Got my first ever literary translation job offer... a bunch of questions...
Thread poster: KKastenhuber

KKastenhuber  Identity Verified
Austria
Local time: 20:11
Russian to German
+ ...
Jul 23, 2010

Hello everyone!

A couple of days ago I got my first ever literary translation job offer (Ru-Ge). It seems extremely interesting, comes at the perfectly right time and overall, I would LOVE to do it. It's for a russian literature magazine that is about to publish a book which will contain their best contributions so far. Now they're planning a similar book in German (as I understand it, "similar" means that the german version will not necessarily contain the same texts as the russian version, since other contributions might be more interesting for a German speaking audience).

As the exact composition of the "original" I'm going to translate is yet to be agreed upon, the only thing I know is that the book is going to contain around 125-150 pages of text. Now I've been asked for my rates, and I'm absolutely clueless in so many ways... I know that a small russian literary magazine most probably won't have the capacities to pay me a decent rate (by austrian standards). On the other hand, Austria is where I live and spend my money, so I cannot afford to charge as little as a translator in Russia would charge. I don't even know who is going to distribute the book on the german/austrian market. Shouldn't they, whoever they are, be supposed to be responsible for my payment? Would it be legitimate for me to ask my russian contact person WHO is eventually going to cover the expenses for the translation, or is that none of my business as long as I'm getting paid? If I knew that a german publishing house had ordered the translation, I would without a doubt go for an average German/Austrian rate. But what if they're covering it themselves? Such a rate would most definitely exceed their budget by far, and I just don't want to chase them away and have them give the job to someone else.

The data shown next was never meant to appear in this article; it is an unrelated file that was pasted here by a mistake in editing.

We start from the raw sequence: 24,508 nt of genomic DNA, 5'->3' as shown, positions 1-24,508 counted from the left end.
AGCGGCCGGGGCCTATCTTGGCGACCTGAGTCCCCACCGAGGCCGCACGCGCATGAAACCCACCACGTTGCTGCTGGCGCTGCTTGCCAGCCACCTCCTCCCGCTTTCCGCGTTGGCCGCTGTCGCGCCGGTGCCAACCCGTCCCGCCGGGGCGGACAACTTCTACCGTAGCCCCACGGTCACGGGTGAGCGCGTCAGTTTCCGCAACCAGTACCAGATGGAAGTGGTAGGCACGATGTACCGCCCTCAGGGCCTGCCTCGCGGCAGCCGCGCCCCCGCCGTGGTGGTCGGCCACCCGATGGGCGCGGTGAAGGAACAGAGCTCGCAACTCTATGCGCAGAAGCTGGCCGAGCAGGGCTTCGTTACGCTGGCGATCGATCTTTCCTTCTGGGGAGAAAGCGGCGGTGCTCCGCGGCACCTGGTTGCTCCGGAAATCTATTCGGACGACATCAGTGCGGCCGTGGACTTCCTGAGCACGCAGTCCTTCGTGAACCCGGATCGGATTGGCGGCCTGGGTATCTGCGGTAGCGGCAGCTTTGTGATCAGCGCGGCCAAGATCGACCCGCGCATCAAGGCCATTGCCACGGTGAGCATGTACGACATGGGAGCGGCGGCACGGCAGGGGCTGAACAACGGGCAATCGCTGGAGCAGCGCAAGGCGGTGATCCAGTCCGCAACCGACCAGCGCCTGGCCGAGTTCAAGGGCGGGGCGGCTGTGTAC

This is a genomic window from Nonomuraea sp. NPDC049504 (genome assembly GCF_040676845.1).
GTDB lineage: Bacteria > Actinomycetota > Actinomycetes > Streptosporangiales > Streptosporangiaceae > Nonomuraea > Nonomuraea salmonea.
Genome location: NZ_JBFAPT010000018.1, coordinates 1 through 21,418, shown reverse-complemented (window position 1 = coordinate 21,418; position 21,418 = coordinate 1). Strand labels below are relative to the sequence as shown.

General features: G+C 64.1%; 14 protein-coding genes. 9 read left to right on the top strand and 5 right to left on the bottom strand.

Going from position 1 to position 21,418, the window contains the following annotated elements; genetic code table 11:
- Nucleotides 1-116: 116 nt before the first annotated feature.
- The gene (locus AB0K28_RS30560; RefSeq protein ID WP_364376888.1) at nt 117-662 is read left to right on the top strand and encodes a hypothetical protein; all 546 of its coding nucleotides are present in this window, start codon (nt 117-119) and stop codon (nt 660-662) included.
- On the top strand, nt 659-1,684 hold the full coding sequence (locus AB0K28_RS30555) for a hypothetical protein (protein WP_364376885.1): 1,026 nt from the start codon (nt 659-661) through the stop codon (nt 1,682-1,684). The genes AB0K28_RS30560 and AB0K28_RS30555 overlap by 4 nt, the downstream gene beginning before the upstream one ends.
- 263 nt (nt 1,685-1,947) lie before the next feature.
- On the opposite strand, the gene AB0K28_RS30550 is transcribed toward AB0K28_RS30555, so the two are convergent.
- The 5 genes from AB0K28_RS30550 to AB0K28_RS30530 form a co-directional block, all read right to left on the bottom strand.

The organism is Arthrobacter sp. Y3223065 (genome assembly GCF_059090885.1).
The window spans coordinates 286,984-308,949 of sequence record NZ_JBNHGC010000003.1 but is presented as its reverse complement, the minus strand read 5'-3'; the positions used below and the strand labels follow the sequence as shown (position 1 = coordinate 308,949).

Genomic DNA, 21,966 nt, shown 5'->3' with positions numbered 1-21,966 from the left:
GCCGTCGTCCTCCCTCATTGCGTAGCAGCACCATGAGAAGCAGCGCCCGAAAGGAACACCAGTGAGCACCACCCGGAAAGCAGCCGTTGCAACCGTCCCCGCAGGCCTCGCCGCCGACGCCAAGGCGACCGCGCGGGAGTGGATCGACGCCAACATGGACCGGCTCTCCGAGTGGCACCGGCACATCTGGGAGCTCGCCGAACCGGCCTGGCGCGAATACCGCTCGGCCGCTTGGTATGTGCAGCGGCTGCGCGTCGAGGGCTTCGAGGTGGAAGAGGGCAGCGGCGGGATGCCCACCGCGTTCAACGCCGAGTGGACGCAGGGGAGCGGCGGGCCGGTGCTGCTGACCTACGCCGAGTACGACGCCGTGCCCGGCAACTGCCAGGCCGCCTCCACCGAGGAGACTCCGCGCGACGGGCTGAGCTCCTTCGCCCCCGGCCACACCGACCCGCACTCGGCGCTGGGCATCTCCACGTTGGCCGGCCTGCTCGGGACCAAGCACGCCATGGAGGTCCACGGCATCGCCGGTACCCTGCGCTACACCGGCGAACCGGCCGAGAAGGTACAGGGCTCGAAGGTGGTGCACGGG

Also, how do you deal with different ways of giving rates/charging? In Austria, literary translations are charged by standard page, but then again I guess nobody but writers and translators know what a standard page actually is, and I don't think it is used in Russia at all (not sure about that, though). Should I charge Austrian style and explain the standard page thing? Should I just convert to a (less profitable for me but easier to understand) amount/characters-scheme?

I could also use some general advice from translators who work in language pairs like Ru-Ge, where there are huge gaps in living cost, living standards and prices for translations. I have been offered jobs Ru-Ge from Russia before, but the payment they offer is about 1/10 from the average here. (I have never accepted.) Are we doomed to only accept translation work when it's a German company that asks for it?


I'll be glad about any hints I can get. Information in the translation business is always so vague, it's depressing.